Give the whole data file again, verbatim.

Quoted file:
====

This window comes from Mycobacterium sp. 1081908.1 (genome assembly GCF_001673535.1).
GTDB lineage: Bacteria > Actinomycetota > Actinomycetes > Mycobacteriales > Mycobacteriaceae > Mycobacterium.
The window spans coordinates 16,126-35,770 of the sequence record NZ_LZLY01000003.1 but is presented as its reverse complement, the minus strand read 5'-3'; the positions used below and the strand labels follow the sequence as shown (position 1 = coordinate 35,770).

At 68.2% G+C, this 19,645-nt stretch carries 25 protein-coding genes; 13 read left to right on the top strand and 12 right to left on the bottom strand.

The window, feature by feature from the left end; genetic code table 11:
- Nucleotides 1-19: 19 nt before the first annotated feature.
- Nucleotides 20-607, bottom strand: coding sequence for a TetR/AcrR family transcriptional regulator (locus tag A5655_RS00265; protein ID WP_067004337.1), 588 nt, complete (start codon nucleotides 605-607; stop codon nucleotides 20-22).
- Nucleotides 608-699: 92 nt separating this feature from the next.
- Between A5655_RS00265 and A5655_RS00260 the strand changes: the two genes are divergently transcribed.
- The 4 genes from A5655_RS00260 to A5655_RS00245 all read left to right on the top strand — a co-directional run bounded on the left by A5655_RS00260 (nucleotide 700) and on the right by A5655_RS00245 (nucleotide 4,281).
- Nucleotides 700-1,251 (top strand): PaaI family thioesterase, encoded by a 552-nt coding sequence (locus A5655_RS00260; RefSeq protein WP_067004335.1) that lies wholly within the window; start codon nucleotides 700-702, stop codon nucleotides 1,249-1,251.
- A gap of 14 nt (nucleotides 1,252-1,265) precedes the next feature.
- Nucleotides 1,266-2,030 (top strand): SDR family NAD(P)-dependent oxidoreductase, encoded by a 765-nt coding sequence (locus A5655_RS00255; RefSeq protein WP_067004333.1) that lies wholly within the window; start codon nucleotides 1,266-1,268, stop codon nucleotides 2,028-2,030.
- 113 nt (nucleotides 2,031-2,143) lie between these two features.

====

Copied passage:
This window comes from Mycobacterium sp. 1081908.1 (genome assembly GCF_001673535.1).
GTDB lineage: Bacteria > Actinomycetota > Actinomycetes > Mycobacteriales > Mycobacteriaceae > Mycobacterium.
The window spans coordinates 16,126-35,770 of the sequence record NZ_LZLY01000003.1 but is presented as its reverse complement, the minus strand read 5'-3'; the positions used below and the strand labels follow the sequence as shown (position 1 = coordinate 35,770).

At 68.2% G+C, this 19,645-nt stretch carries 25 protein-coding genes; 13 read left to right on the top strand and 12 right to left on the bottom strand.

The window, feature by feature from the left end; genetic code table 11:
- Nucleotides 1-19: 19 nt before the first annotated feature.
- Nucleotides 20-607, bottom strand: coding sequence for a TetR/AcrR family transcriptional regulator (locus tag A5655_RS00265; protein ID WP_067004337.1), 588 nt, complete (start codon nucleotides 605-607; stop codon nucleotides 20-22).
- Nucleotides 608-699: 92 nt separating this feature from the next.
- Between A5655_RS00265 and A5655_RS00260 the strand changes: the two genes are divergently transcribed.
- The 4 genes from A5655_RS00260 to A5655_RS00245 all read left to right on the top strand — a co-directional run bounded on the left by A5655_RS00260 (nucleotide 700) and on the right by A5655_RS00245 (nucleotide 4,281).
- Nucleotides 700-1,251 (top strand): PaaI family thioesterase, encoded by a 552-nt coding sequence (locus A5655_RS00260; RefSeq protein WP_067004335.1) that lies wholly within the window; start codon nucleotides 700-702, stop codon nucleotides 1,249-1,251.
- A gap of 14 nt (nucleotides 1,252-1,265) precedes the next feature.
- Nucleotides 1,266-2,030 (top strand): SDR family NAD(P)-dependent oxidoreductase, encoded by a 765-nt coding sequence (locus A5655_RS00255; RefSeq protein WP_067004333.1) that lies wholly within the window; start codon nucleotides 1,266-1,268, stop codon nucleotides 2,028-2,030.
- 113 nt (nucleotides 2,031-2,143) lie between these two features.